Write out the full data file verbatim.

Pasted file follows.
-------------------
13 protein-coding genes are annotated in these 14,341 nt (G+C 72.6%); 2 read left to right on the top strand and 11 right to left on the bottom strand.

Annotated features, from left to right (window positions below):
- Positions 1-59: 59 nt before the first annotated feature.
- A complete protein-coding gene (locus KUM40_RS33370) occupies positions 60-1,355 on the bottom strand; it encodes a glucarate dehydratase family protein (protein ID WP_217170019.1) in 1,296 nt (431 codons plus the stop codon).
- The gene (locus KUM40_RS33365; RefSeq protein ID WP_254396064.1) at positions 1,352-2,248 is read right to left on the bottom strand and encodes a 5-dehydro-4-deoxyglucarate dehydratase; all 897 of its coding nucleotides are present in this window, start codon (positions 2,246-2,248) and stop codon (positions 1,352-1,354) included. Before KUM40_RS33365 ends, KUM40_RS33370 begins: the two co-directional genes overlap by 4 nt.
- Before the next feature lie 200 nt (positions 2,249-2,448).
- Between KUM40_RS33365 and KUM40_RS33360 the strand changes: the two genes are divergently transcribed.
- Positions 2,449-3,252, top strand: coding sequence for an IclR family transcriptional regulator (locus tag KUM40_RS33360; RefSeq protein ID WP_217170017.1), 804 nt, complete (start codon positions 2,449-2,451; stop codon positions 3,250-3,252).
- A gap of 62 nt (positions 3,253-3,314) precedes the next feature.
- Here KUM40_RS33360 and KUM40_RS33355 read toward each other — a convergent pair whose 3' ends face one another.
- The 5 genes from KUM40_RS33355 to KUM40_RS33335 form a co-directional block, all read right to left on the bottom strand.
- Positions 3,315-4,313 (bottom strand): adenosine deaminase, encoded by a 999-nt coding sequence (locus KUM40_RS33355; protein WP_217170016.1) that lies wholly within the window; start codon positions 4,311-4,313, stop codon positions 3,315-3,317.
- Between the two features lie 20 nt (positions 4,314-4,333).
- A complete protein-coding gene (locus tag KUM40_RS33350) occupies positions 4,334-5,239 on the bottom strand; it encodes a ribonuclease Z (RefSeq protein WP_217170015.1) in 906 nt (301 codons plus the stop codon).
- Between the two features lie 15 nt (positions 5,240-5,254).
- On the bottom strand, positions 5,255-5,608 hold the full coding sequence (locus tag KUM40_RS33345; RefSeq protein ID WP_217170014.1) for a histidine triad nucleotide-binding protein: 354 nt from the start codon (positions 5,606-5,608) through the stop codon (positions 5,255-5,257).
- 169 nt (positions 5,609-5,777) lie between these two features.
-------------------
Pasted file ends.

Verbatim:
13 protein-coding genes are annotated in these 14,341 nt (G+C 72.6%); 2 read left to right on the top strand and 11 right to left on the bottom strand.

Annotated features, from left to right (window positions below):
- Positions 1-59: 59 nt before the first annotated feature.
- A complete protein-coding gene (locus KUM40_RS33370) occupies positions 60-1,355 on the bottom strand; it encodes a glucarate dehydratase family protein (protein ID WP_217170019.1) in 1,296 nt (431 codons plus the stop codon).
- The gene (locus KUM40_RS33365; RefSeq protein ID WP_254396064.1) at positions 1,352-2,248 is read right to left on the bottom strand and encodes a 5-dehydro-4-deoxyglucarate dehydratase; all 897 of its coding nucleotides are present in this window, start codon (positions 2,246-2,248) and stop codon (positions 1,352-1,354) included. Before KUM40_RS33365 ends, KUM40_RS33370 begins: the two co-directional genes overlap by 4 nt.
- Before the next feature lie 200 nt (positions 2,249-2,448).
- Between KUM40_RS33365 and KUM40_RS33360 the strand changes: the two genes are divergently transcribed.
- Positions 2,449-3,252, top strand: coding sequence for an IclR family transcriptional regulator (locus tag KUM40_RS33360; RefSeq protein ID WP_217170017.1), 804 nt, complete (start codon positions 2,449-2,451; stop codon positions 3,250-3,252).
- A gap of 62 nt (positions 3,253-3,314) precedes the next feature.
- Here KUM40_RS33360 and KUM40_RS33355 read toward each other — a convergent pair whose 3' ends face one another.
- The 5 genes from KUM40_RS33355 to KUM40_RS33335 form a co-directional block, all read right to left on the bottom strand.
- Positions 3,315-4,313 (bottom strand): adenosine deaminase, encoded by a 999-nt coding sequence (locus KUM40_RS33355; protein WP_217170016.1) that lies wholly within the window; start codon positions 4,311-4,313, stop codon positions 3,315-3,317.
- Between the two features lie 20 nt (positions 4,314-4,333).
- A complete protein-coding gene (locus tag KUM40_RS33350) occupies positions 4,334-5,239 on the bottom strand; it encodes a ribonuclease Z (RefSeq protein WP_217170015.1) in 906 nt (301 codons plus the stop codon).
- Between the two features lie 15 nt (positions 5,240-5,254).
- On the bottom strand, positions 5,255-5,608 hold the full coding sequence (locus tag KUM40_RS33345; RefSeq protein ID WP_217170014.1) for a histidine triad nucleotide-binding protein: 354 nt from the start codon (positions 5,606-5,608) through the stop codon (positions 5,255-5,257).
- 169 nt (positions 5,609-5,777) lie between these two features.